Federal wildlife officials have rejected a plan floated by an Alaska environmental activist to deploy recycled fuel barges as artificial ocean haulouts in an effort to aid walruses affected by diminished Arctic sea ice.
In recent years, thousands of Pacific walruses have hauled out on Chukchi Sea beaches along Alaska's northwestern coast. Some 35,000 were spotted near the village of Point Lay this month.
Scientists say the coastal haulouts are related to diminishing sea ice cover. In the past, the animals would haul out on sea ice near prime food sources, such as Hanna Shoal, but are increasingly unable to do so as late summer sea ice retreated to near-record lows in recent years.
The coastal haulouts are far from food sources. Last year a government scientist estimated that walruses would need to swim 120 to 150 miles to reach Hanna Shoal from the beaches near Point Lay. Researchers worry the additional energy walruses expend in traversing such distances could prove detrimental.
This summer, former University of Alaska professor and environmental activist Rick Steiner proposed a pilot project to test the effects of anchoring temporary artificial rafts for walruses at Hanna Shoal beginning in 2016. His plan was to "design/retrofit at least one large barge (e.g. a cleaned fuel barge), with a substantial weather bow, retrofit it with appropriate surfacing material, ballast it with sea water, anchor it at Hanna Shoal from July – Oct. 2016, to test the feasibility of the concept."
"I realize such novel ideas are, well, novel," he wrote in a July email to Alaska-based U.S. Fish and Wildlife Service officials. "But it seems time that we began testing some of these potential mitigation concepts, to see if further expansion in the future would help mitigate the devastating impacts of climate change in Arctic Ocean ecosystems."
On Monday, officials responded, denying his request.
In a letter, provided to Alaska Dispatch News by Steiner, Fish and Wildlife Alaska Regional Director Geoffrey L. Haskett said U.S. Geological Survey researchers were still working to understand whether the longer swims might be harmful to walrus, with research expected to be concluded next year. In the meantime, his agency was focused on minimizing disturbances at coastal haulouts.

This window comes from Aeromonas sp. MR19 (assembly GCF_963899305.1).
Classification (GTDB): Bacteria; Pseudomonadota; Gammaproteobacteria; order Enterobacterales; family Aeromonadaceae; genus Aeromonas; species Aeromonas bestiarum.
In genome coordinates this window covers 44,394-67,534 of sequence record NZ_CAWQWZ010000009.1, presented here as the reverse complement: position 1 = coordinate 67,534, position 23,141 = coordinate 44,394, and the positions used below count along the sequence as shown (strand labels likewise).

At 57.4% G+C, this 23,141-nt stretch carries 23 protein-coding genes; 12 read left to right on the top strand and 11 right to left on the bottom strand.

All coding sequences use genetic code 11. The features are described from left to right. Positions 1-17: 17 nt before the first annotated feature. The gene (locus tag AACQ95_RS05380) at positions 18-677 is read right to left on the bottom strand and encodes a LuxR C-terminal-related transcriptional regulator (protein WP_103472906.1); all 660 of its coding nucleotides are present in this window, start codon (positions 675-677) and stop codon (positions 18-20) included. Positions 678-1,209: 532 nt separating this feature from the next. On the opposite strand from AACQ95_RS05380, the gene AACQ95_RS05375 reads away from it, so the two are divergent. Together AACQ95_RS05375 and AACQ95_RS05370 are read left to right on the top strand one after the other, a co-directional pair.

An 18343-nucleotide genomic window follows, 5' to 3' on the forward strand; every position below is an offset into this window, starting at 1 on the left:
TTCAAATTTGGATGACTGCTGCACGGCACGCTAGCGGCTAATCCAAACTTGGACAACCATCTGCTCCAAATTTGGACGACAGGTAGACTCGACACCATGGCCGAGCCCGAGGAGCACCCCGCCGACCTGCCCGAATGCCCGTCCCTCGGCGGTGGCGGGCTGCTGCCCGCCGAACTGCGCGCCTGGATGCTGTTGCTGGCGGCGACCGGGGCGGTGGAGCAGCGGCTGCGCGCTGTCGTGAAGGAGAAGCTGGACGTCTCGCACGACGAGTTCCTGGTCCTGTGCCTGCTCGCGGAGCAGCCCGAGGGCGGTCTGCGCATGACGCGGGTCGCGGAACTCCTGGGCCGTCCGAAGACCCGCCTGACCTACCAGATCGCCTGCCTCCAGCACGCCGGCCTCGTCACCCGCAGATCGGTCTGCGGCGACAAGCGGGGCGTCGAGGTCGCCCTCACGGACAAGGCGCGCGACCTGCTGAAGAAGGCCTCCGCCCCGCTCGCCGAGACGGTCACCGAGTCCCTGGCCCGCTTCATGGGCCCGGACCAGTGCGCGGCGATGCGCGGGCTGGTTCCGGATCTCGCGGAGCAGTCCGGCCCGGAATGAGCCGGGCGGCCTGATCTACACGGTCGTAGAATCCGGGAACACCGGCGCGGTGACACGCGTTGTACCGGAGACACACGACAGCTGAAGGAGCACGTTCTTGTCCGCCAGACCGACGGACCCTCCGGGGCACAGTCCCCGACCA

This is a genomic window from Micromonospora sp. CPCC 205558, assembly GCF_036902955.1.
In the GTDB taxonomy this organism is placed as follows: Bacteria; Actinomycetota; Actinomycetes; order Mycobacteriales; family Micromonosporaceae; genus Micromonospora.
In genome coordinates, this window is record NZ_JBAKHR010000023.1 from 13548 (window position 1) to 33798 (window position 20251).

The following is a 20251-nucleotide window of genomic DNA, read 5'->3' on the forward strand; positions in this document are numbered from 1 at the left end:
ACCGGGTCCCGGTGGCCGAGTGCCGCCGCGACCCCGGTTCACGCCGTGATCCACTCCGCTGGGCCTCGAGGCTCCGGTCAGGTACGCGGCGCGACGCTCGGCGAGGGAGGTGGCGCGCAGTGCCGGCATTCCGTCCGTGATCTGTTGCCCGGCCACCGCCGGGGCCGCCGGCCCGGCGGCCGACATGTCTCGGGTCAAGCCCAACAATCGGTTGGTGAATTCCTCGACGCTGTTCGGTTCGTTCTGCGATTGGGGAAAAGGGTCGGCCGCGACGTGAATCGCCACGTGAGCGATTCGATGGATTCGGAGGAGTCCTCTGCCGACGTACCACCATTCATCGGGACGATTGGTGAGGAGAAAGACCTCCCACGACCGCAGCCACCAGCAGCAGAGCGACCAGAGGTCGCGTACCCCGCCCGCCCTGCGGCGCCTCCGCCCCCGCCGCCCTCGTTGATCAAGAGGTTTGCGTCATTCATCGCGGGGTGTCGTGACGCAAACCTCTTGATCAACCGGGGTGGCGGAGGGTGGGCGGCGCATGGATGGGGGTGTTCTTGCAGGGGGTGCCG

Since sand dollars are the only sustenance for walruses at Point Lay, some of them are making trips to Hanna Shoal to feast on the snails and plants that are abundant there. But it's unclear how that's affecting their quality of life.
"Currently, there is no evidence that feeding trips from coastal haulouts are resulting in an energy deficit based on observations of animal conditions," wrote Haskett.
While the agency's letter didn't outright dismiss the possibility of using rafts in the future, it did raise doubts, including about the logistics of providing enough artificial raft space to accommodate significant numbers of walrus, and the difficulty of deploying and retrieving the rafts each season.
"Although the construction, deployment, anchoring, and retrieval of a small number of rafts is technically feasible, the scale of an effective program, the logistics, permitting, aesthetics, and public relations challenges are immense and would require a well-funded and coordinated effort," Haskett wrote.
Steiner said he'll explore private funding of the idea.
"Open water season is going to get longer earlier in the summer and lasting later in the fall," he said. "We need to at least try to give them a hand to survive this warming, particularly as we are the primary cause for their current plight."